Maximizing Academic Success: The Advantages of In-School Homework Hours
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Kindergarten schools set the beginning of the intellectual journey for children. The use of technology fast-tracks the goals of learning, allowing the educators to complement their role in the student’s learning journey. However, given that an education system differs according to the availability of resources and the schooling system, it is essential to customize the technology to achieve learning goals, i.e., scale quality instruction, facilitate differentiated instruction for each child, expand practice opportunities, and increase their engagement in learning.
At home, technology can match the learning goals and empower the child to become mentally, emotionally, and socially ready for academic development. Being kindergarten ready is an essential step in mastering the skills in the school context, the kindergarten curriculum enhancing their interest in areas that they enjoy. However, a parent has a role in ensuring that not every minute is spent online and that the child spends time in books, social interaction, and imagination as well.
To optimize technology at home, the most important step for the parent is developing a tech-friendly mindset. In this case, the parent dismisses the misconceptions around tech and replaces them with attention to the benefits accrued through technology. As a result, the parent can support the teacher and the child in accomplishing their learning goals. For instance, the Marbotic kits can facilitate the child’s interest in counting, spelling, educational games, and other elements of learning even prior to joining the kindergarten class. Once the child begins learning, the parent can accompany them in taking challenges and solving problems in the home environment.
Moreover, a parent must interact with other parties in developing plans and gathering feedback. One of the important elements in the learning journey for the child is integrating the different and unique perspectives of the faculty, teachers, and parents into a synergy to achieve realistic objectives. For instance, a teacher may quickly adjust to a new technology that works best for daily tasks, but parents may lag in their response. Similarly, technology may be effective, but students may be slow in catching up; hence communication between parties may quickly fill the gaps in the learning journey. For instance, a teacher may provide a report requiring the parent to assist the child in typing, spelling checks in word processors, pattern recognition, and development of cause-and-effect skills. Through tools such as Cubetto, a parent may significantly assist their children in these areas.
Furthermore, a parent must use technology as a teaching strategy, such that the boundaries to it are defined and a balance is achieved between traditional teaching and the use of technology. Parents must be aware of their children’s attention spans and allow them to refresh their minds as often as possible. Similarly, technology should be used in adequately designed interactive methods such as virtual practice activities, projectors, and sound systems, controlled classroom collaborative functions, and cameras for demonstrations and experiments in STEM programs. Tools such as the Bee-Bot Robot and its accessories may be useful in such areas .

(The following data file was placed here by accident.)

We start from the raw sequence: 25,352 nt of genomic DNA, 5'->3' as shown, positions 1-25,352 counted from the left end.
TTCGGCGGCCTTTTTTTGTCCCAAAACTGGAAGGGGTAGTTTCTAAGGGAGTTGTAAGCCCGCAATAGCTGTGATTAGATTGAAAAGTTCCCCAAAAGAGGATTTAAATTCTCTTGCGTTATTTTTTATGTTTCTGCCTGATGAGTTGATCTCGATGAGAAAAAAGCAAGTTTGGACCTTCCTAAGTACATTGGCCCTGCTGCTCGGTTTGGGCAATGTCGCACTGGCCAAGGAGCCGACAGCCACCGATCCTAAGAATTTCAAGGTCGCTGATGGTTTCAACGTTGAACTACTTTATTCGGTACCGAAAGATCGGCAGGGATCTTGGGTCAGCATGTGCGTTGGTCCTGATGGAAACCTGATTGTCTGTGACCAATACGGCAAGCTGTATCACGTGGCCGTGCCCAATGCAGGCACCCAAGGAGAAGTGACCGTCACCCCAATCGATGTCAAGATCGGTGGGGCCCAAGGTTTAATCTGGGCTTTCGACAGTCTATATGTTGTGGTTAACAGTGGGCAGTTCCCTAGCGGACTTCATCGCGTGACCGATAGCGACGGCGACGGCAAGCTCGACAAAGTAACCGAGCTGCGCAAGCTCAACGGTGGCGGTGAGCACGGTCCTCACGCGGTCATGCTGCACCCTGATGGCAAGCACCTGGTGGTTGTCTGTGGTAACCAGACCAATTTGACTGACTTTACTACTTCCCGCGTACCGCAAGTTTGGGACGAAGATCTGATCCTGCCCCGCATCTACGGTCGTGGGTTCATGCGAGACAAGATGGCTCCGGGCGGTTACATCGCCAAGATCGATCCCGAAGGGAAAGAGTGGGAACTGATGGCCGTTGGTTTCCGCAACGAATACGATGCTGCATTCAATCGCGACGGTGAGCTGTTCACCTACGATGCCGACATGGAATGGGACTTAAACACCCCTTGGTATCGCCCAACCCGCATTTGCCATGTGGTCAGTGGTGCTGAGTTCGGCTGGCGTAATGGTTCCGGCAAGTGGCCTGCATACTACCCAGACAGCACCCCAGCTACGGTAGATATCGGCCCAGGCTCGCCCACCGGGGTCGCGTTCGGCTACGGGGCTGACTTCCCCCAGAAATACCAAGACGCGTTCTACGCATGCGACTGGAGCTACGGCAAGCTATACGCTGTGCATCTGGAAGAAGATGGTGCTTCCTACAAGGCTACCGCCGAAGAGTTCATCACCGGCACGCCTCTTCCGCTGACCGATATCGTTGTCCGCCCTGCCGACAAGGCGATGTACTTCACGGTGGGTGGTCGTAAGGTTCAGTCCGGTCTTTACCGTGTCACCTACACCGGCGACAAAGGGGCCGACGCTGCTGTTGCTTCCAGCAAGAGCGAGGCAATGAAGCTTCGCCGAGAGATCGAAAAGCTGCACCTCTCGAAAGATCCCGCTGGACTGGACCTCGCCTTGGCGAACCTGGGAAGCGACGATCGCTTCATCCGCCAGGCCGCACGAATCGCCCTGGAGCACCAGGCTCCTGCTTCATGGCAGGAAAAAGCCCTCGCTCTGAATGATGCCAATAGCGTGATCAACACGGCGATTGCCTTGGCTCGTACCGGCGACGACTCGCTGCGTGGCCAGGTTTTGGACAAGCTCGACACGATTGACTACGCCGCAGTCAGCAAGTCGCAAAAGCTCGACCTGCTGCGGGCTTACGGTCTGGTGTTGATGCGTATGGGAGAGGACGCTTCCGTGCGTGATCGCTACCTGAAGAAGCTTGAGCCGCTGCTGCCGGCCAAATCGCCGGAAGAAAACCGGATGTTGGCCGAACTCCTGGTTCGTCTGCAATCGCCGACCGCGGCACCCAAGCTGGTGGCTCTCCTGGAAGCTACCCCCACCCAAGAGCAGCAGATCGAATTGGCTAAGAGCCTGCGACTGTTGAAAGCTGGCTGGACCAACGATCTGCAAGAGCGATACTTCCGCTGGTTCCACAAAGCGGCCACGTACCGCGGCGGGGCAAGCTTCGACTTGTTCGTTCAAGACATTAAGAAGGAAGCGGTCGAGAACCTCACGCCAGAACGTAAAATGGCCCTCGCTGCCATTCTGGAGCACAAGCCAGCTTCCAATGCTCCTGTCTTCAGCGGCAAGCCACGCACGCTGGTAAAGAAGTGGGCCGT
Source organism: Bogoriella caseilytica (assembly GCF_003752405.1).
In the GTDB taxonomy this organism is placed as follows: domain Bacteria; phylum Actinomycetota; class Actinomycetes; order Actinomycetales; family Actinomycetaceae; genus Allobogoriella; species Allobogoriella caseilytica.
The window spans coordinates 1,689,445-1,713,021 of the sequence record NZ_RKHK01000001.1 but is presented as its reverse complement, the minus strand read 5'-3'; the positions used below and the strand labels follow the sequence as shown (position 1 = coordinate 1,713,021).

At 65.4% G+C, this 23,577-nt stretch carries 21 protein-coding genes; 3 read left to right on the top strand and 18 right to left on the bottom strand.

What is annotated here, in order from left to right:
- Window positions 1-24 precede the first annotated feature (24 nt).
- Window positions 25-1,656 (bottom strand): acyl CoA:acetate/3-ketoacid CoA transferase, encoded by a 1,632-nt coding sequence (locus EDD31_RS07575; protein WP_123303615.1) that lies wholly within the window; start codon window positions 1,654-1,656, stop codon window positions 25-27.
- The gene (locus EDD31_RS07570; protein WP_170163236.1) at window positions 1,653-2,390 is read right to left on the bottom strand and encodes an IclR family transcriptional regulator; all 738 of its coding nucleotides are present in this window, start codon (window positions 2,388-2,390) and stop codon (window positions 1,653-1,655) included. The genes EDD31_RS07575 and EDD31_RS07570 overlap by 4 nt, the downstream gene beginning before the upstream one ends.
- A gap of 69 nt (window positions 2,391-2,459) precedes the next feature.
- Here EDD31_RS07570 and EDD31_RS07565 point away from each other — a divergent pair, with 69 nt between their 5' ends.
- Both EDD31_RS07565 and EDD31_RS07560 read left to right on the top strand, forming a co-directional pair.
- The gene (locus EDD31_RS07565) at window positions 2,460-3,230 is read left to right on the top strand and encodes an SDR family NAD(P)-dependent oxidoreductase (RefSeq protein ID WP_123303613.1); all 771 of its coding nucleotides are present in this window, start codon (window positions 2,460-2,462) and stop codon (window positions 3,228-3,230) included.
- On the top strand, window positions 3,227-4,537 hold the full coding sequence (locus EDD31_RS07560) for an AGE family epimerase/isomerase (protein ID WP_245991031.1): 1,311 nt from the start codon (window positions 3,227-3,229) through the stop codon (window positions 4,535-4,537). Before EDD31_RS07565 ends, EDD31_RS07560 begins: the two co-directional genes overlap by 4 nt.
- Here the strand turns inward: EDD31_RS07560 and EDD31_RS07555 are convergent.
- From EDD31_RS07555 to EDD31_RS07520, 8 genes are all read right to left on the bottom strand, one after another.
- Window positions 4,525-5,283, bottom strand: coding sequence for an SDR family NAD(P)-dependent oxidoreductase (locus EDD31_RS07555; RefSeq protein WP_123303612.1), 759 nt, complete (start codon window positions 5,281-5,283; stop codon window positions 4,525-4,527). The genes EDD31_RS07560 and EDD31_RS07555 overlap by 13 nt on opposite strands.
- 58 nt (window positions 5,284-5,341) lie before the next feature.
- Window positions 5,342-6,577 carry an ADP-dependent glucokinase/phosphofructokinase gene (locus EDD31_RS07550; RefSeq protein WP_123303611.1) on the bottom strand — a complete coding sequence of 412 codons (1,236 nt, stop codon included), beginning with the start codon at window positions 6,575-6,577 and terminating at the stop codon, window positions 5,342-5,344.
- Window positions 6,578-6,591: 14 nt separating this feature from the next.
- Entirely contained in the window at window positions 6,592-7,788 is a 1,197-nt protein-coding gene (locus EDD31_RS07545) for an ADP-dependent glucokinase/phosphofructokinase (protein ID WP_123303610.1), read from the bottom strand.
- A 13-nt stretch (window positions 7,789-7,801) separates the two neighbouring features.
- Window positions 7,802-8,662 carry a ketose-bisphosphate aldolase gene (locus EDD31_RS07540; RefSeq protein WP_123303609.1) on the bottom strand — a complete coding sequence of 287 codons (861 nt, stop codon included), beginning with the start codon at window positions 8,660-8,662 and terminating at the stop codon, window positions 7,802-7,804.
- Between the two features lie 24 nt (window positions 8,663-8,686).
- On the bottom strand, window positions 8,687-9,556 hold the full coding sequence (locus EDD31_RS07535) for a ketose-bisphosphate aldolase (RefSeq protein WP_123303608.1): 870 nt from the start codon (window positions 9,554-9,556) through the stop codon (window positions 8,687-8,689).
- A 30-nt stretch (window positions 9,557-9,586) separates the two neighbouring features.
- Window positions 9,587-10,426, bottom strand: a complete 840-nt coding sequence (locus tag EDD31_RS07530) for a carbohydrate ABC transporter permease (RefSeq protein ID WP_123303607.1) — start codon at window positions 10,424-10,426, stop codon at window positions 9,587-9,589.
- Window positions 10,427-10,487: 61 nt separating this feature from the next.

It is also important that the parent expects that technology is surrounded by challenges in implementation. There may be upfront costs, connectivity challenges, procedures related to the education system, and other UI challenges. Therefore, the parent must assist the school in devising unique solutions while giving space and time to handle the procedures and adjustments that may come with child-level technology use.
In conclusion, technology can be used for young learners to enable opportunities and skills development. Parents must develop a proper mindset about the place of technology in learning. School and parents must work together in developing plans and navigating the reinforcement of learned behaviour in both the school and home environments.
1. “The Power of Technology in Early Childhood Education” by Jennifer Ryan, EdTech Magazine – https://www.edtechmagazine.com/k12/article/2018/11/power-technology-early-childhood-education
2. “Using Technology to Support Early Childhood Learning” by Christina Quattrocchi, Edutopia – https://www.edutopia.org/article/using-technology-support-early-childhood-learning
3. “Navigating the Tech Talk in Early Childhood Education” by Christina Crawford, eSchool News – https://www.eschoolnews.com/2022/03/31/navigating-the-tech-talk-in-early-childhood-education/
4. “The Benefits of STEM Education in Early Childhood” by Lauren Barack, Scholastic – https://www.scholastic.com/teachers/articles/teaching-content/benefits-stem-education-early-childhood/
5. “Tech in Early Childhood Education: Finding the Right Balance” by Stephanie Shaw, EdTech Digest – https://edtechdigest.com/2021/09/08/tech-in-early-childhood-education-finding-the-right-balance/